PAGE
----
A friend ordered an appetizer before dinner a few nights ago, Brussels sprouts. I asked what was on them, and she said, “Chopped pecans. Here,” pushing the plate toward me to confirm.
I hadn’t expected chopped pecans on Brussels sprouts, but since we are approaching Thanksgiving and the Christmas season, my mind took another unexpected turn: Suddenly I was struck by the realization that I would never again have a pecan pie made by my mother who died about eleven months ago from stage 4 lung cancer discovered a few months after suffering a stroke and witnessing my father’s death just a couple weeks after the stroke.
My mother was from North Carolina, mostly the central hills of the state from Lexington to Salisbury, Spencer, and Concord. My father grew up and always lived in my home town of Woodruff, South Carolina, in the upstate, the foothills.
I learned to distinguish between my parents’ Southern drawls once I lived away from home for a while. As my father did, I grew up pronouncing “pecan” with two hard syllables—PEE-CAN—the last rhyming with “man,” not “con.”
And once I was permanently on my own, my mother began focusing even more heavily on pleasing me with food if she could coax me to visit. My father, however, had come to recognize my favored status when I was a teen. Supper began to feature both what I preferred and when I would be home (after basketball practice, and such).
When I talked to my parents by phone, my father would usually joke that I needed to visit so he could have a good meal.
Children of the 1950s, my mother and father always spent way too much money showing everyone in the family their love. Holidays were manically overdone, especially Christmas, with gifts and food.
Fall and winter were a flurry for my parents who were overgrown children at Halloween; they carried that glee through the new year as well.
Thanksgiving in my home kicked off Christmas season with decorating the house and putting up the tree, all of which stayed up until New Year’s Day. I grew up thinking these traditions were universal because we had made it all so regimented and the holidays simply pervaded everything in our lives for well over a month, late November into January each year.
I also developed an affection for pies—sweet potato, pumpkin, and pecan—as holiday food. My mom often made them from scratch.
Her pecan pie was wonderful even though it was always a challenge to make well. Some were a disaster, according to her, but I never noticed.
Crunchy on the outside then deliciously sweet at the center, her pecan pie was about the only thing that could compete fresh out of the oven with her just-made sweet tea that bordered on being syrup.
As my parents aged, and both struggled with heart issues for many years, they clung to the holidays, but Halloween soon became too much for them. For many years, they dressed up and dozens of children came by for my mom dressed as Mother Goose requiring a rhyme for candy.
Thanksgiving and Christmas also gradually dwindled—the meals no longer made by my mother, even the pies, and the gifts becoming fewer, the cash cards holding less and less.
My parents died with almost no money and mostly their house to represent their legacy, their shot at the American Dream.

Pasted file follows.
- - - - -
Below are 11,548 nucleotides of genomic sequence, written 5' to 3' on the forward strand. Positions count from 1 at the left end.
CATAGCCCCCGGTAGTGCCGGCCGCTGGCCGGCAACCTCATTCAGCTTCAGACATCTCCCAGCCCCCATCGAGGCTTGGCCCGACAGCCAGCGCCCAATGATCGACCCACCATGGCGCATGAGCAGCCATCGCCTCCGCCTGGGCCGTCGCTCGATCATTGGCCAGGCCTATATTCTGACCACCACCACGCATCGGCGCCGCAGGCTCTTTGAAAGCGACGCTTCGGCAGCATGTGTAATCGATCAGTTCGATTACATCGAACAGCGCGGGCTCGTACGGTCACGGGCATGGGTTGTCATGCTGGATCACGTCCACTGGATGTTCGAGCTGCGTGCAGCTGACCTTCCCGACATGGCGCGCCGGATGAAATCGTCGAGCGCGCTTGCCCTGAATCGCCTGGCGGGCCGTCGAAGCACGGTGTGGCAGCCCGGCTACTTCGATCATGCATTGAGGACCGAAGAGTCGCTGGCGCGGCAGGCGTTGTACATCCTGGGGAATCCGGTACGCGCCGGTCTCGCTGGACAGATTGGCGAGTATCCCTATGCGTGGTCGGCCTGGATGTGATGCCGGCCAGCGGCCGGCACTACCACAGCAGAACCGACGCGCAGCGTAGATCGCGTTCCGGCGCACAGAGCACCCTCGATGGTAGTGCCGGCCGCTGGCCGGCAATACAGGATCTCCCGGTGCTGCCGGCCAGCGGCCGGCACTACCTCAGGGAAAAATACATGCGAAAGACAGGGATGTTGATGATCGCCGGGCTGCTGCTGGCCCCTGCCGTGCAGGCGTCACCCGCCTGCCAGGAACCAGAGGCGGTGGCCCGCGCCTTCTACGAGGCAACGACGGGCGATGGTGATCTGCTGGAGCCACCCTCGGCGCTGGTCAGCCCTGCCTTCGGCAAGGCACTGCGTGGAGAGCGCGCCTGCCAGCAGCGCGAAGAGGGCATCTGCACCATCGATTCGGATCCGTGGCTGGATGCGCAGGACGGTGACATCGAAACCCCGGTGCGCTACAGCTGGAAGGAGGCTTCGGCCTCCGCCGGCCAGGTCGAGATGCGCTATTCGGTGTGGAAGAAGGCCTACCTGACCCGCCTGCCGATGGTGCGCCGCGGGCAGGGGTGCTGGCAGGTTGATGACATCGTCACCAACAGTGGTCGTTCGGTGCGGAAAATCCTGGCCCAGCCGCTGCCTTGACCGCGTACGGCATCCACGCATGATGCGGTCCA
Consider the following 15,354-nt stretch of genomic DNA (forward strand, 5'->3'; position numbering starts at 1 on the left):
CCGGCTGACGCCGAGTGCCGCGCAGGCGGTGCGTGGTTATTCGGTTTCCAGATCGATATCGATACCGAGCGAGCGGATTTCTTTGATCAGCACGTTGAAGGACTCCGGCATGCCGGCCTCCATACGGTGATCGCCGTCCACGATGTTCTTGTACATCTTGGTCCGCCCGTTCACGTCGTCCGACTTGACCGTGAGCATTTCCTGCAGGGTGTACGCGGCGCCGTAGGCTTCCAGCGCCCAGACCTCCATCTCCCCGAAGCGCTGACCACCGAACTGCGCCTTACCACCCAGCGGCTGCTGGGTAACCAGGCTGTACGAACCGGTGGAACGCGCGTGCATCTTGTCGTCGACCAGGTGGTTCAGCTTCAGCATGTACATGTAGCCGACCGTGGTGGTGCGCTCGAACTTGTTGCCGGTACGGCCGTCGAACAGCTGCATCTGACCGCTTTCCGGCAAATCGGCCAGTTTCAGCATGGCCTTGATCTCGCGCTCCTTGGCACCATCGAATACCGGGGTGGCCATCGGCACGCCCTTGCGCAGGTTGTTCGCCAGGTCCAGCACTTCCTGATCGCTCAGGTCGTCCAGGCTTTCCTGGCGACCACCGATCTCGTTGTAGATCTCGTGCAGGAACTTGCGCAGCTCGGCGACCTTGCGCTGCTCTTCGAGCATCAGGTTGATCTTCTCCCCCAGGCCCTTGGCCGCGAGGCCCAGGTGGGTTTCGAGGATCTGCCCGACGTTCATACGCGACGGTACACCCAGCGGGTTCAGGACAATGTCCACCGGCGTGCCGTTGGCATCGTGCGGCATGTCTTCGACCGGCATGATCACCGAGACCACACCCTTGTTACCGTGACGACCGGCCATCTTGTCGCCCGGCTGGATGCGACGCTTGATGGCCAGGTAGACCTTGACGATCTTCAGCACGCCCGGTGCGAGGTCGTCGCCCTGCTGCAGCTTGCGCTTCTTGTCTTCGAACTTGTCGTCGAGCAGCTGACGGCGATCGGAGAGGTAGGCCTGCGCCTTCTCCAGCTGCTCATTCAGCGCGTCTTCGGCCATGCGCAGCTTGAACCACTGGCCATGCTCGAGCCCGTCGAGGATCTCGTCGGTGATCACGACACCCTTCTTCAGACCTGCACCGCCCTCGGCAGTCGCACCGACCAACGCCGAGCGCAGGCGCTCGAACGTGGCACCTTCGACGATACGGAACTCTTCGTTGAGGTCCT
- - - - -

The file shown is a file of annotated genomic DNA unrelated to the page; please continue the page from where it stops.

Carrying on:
Even during those last years, years I really didn’t see as last, when I visited on Thanksgiving and Christmas, my mother always steered me to the vegetable tray—she made sure there were red, yellow, and green peppers, and carrots—and she always bought pies, pecan as well as potato or pumpkin, or some times all three.
I struggled for many years with the reality of my infirm parents against my stunted conception of them, the idealized mother and father who existed for much of my life.
But I also struggled against my parents clinging to a certain fixed image of me—especially my mom always trying to feed me those pies even as I nearly never ate pies in my adult life, except to please her at Thanksgiving and Christmas.
When I did my obligatory visits on those holidays, I had to try all the pies, and grazed throughout the visit from the vegetable tray. And then my mother would wrap up pie to take home—and I almost never ate them despite her frail gestures of “I love you.”
In those moments, I couldn’t rise out of the trap of my own life to see everything clearly, to appreciate that every single thing in life is fragile.
Even a pecan pie. Especially the last pecan pie.
There will always be a last time, and we almost never know that until afterward, until it is too late to appreciate the last time as we should.
I used to teach Thornton Wilder’s Our Town, and watching it in front of students presented the same problem I had with other plays, Tennessee Williams’s The Glass Menagerie and Arthur Miller’s Death of a Salesman. These works always make me cry.
Emily dies young in Our Town, in childbirth, but realizes she can return to rewatch some of her life. The Stage Manager warns her against it, and she does find the experience painful, lamenting: “I can’t look at everything hard enough.”
Then she asks, “Do any human beings ever realize life while they live it—every, every minute?” And the Stage Manager replies, “No—Saints and poets maybe—they do some.”
I love this scene in the play, and I hate it.
It breaks my heart.
I sat in the restaurant, the faint taste of pecan in my mouth, fighting the urge to cry because I had suddenly realized my mother would never again make a pecan pie for the holidays.
I talked about it briefly, withholding tears.
But I am not really sure what else to do with it. I am aware we all will likely be too busy with our lives to really look at our living, to fully see what matters in the moment.
And then the last time will be behind us.
We missed it. We will always miss it.